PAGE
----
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The questions as to what Daenarys is doing bring me back to the interesting debates I had with friends last year about Robb and his leadership style and the cause of his downfall. It's almost like Martin wants us to remember that many of these individuals thrust into these roles are still very young (Daenarys, Joffrey, Robb-who I was told was much younger in the books when he began to lead the army) and it's evident in their decision making. Nowhere near as savvy as individuals like Tywin, Littlefinger, Cersei, etc.

But they're getting there.

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Warning: tl;dr, CSB.

Discussing the Starks a few pages back got me thinking of their similarities to Shakespearean tragic chararacters. I don't know if Martin is influenced by Shakespeare at all, though he certainly appears to be.

**Side note: Shakespearean tragedies, and all other Elizabethan-era tragedies for that matter, have been taught incorrectly for quite some time. Most teach that the tragic figure has a "tragic flaw." This is incorrect. That is the main feature of the Aristotelian tragedy. Shakespeare didn't read Greek tragedy. Renaissance tragedy focused on the "tragic virtue." This was a virtuous trait in the character that would normally be an admirable trait; however, in that particular character, in that exact set of circumstances, lead to his tragic demise. Hamlet, for example, had the virtue of his contemplative nature. He wasn't prone to making rash decisions, he waited things out and thought things through. This is a good trait to have. Except in his particular set of circumstances, it led to his demise. That doesn't make it a flaw, despite what cliff notes and community college english professors will tell you.**

Ned is the most obvious example. Most casual show watchers will say his "trajick flaw iz he's too honorable!" Honor is too broad of a trait for this discussion. I think Ned's tragic virtue is his honesty. It's a noble trait, and in any other character in any other situation, it would do them well. But poor ol' Ned just couldn't stop telling the truth. He sought the truth about Robert's kids and it cost him his head. He tried in the end to lie, but it was too late. His fate was sealed.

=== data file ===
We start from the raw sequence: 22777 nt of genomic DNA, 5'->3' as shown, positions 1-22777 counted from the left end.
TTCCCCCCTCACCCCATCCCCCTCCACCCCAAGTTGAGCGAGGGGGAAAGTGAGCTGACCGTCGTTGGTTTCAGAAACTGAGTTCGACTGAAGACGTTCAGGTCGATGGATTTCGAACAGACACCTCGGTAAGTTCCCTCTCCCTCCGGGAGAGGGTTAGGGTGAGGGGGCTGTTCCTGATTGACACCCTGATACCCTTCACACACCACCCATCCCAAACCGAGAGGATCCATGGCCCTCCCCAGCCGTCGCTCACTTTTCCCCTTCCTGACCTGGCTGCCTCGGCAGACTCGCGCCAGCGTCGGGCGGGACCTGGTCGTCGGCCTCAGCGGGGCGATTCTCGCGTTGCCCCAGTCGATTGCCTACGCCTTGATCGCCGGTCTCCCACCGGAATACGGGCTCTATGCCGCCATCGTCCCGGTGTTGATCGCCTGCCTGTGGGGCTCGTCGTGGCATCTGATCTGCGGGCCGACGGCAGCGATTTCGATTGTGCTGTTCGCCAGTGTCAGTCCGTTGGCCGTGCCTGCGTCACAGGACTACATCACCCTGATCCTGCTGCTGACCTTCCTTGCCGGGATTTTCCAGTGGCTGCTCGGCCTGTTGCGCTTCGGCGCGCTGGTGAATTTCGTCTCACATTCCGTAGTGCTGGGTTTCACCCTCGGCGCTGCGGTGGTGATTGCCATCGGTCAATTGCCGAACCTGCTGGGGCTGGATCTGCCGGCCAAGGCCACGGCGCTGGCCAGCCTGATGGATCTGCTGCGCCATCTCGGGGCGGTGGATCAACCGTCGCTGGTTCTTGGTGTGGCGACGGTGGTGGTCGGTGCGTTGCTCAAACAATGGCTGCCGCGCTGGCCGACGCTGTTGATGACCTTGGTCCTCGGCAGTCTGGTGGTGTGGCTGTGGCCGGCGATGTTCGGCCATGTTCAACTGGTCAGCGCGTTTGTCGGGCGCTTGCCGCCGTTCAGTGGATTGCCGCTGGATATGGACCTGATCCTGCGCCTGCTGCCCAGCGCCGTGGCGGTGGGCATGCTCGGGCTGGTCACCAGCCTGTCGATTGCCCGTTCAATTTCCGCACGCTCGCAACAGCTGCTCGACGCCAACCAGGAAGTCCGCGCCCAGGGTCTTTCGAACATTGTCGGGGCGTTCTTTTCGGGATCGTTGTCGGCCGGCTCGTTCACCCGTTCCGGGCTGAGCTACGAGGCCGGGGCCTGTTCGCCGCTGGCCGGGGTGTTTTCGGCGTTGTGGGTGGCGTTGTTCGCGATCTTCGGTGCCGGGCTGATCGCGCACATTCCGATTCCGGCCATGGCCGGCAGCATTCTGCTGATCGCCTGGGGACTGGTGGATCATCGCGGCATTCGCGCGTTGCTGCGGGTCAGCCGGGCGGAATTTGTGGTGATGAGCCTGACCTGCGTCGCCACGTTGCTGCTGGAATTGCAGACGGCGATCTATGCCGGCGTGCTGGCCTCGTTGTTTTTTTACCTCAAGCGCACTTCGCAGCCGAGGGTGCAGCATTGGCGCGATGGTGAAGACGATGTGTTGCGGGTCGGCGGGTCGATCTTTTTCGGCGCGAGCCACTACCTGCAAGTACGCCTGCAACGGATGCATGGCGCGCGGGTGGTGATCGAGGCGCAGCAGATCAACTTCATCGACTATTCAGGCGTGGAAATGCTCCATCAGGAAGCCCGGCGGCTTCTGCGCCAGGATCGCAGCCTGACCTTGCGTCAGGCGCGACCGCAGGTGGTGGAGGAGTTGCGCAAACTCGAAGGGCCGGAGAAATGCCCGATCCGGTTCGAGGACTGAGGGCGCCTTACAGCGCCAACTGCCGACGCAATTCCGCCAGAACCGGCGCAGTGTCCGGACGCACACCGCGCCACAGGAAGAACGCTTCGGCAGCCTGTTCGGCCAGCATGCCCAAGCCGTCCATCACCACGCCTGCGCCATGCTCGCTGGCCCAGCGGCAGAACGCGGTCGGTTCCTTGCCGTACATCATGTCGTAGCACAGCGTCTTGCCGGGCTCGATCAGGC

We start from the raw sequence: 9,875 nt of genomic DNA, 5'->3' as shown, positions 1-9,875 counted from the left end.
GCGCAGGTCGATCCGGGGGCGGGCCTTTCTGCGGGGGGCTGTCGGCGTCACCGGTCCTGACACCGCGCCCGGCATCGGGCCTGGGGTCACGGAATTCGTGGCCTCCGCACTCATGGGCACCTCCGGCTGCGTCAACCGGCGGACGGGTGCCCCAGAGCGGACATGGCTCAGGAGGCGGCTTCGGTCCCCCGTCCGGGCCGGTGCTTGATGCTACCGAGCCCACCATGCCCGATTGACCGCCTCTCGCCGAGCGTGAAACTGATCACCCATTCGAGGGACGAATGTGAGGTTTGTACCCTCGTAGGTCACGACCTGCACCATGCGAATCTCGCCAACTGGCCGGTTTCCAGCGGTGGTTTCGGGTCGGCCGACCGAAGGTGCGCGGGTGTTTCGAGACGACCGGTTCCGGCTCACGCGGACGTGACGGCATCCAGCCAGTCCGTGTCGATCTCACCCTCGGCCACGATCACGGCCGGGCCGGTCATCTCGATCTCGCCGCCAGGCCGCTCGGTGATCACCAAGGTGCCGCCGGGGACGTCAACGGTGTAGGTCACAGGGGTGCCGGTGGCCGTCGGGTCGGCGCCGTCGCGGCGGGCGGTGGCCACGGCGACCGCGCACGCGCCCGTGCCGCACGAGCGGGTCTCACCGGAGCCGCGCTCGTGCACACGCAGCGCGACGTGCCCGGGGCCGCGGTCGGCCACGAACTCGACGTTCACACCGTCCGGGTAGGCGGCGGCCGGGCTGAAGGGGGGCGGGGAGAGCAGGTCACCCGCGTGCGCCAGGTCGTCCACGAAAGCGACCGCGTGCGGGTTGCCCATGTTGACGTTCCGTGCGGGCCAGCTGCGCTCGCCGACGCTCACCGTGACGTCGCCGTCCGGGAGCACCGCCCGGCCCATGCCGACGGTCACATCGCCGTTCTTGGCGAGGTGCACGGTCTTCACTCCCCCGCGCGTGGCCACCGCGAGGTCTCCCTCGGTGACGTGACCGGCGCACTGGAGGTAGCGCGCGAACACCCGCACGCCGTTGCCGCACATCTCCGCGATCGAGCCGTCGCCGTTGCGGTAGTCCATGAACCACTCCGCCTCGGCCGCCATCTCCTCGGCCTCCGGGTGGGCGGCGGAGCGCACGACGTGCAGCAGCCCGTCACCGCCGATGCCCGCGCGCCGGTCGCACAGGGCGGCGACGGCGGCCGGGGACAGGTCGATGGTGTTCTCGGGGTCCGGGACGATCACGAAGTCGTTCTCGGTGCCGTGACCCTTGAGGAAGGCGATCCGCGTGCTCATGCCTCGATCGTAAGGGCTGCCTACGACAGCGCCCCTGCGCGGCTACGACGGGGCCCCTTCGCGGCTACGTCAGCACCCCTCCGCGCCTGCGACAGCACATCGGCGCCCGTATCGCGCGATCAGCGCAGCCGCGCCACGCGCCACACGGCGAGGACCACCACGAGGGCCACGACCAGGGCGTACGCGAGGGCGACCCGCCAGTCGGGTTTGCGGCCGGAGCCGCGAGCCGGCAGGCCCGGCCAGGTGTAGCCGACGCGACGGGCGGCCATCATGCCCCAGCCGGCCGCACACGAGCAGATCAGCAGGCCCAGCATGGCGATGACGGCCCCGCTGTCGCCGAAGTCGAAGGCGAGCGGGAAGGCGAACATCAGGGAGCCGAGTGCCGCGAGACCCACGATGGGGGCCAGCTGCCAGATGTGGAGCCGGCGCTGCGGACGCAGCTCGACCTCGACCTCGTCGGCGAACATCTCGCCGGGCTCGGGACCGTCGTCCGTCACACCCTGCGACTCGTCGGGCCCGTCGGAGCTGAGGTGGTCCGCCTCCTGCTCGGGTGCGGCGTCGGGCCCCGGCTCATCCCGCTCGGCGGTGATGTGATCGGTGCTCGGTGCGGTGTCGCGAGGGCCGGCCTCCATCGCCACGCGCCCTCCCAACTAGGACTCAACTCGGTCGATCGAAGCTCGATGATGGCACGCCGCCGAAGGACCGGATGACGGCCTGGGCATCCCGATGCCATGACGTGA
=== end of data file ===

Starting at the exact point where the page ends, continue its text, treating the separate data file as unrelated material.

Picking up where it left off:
Catelyn's tragic virtue is her love of her children. She frees Jamie Lannister in an effort to get her daughters back. So consumed with freeing Sansa and Arya is she that that leaves Bran and Rickon behind never to see them again. Her desire to protect Robb gives her a seat next to his at the Red Wedding.

Robb's tragic virtue is that he is an independent thinker. Roose Bolton said it all last night - he followed Robb all over the country and he never listened to any of his advice. Had Robb listened to others advice, he would have married a Frey girl and maybe won the war. Instead, he made his own decision.

The questions as to what Daenarys is doing bring me back to the interesting debates I had with friends last year about Robb and his leadership style and the cause of his downfall. It's almost like Martin wants us to remember that many of these individuals thrust into these roles are still very young (Daenarys, Joffrey, Robb-who I was told was much younger in the books when he began to lead the army) and it's evident in their decision making. Nowhere near as savvy as individuals like Tywin, Littlefinger, Cersei, etc.

But they're getting there.

See my post above on Robb's downfall, or my theory on it at least.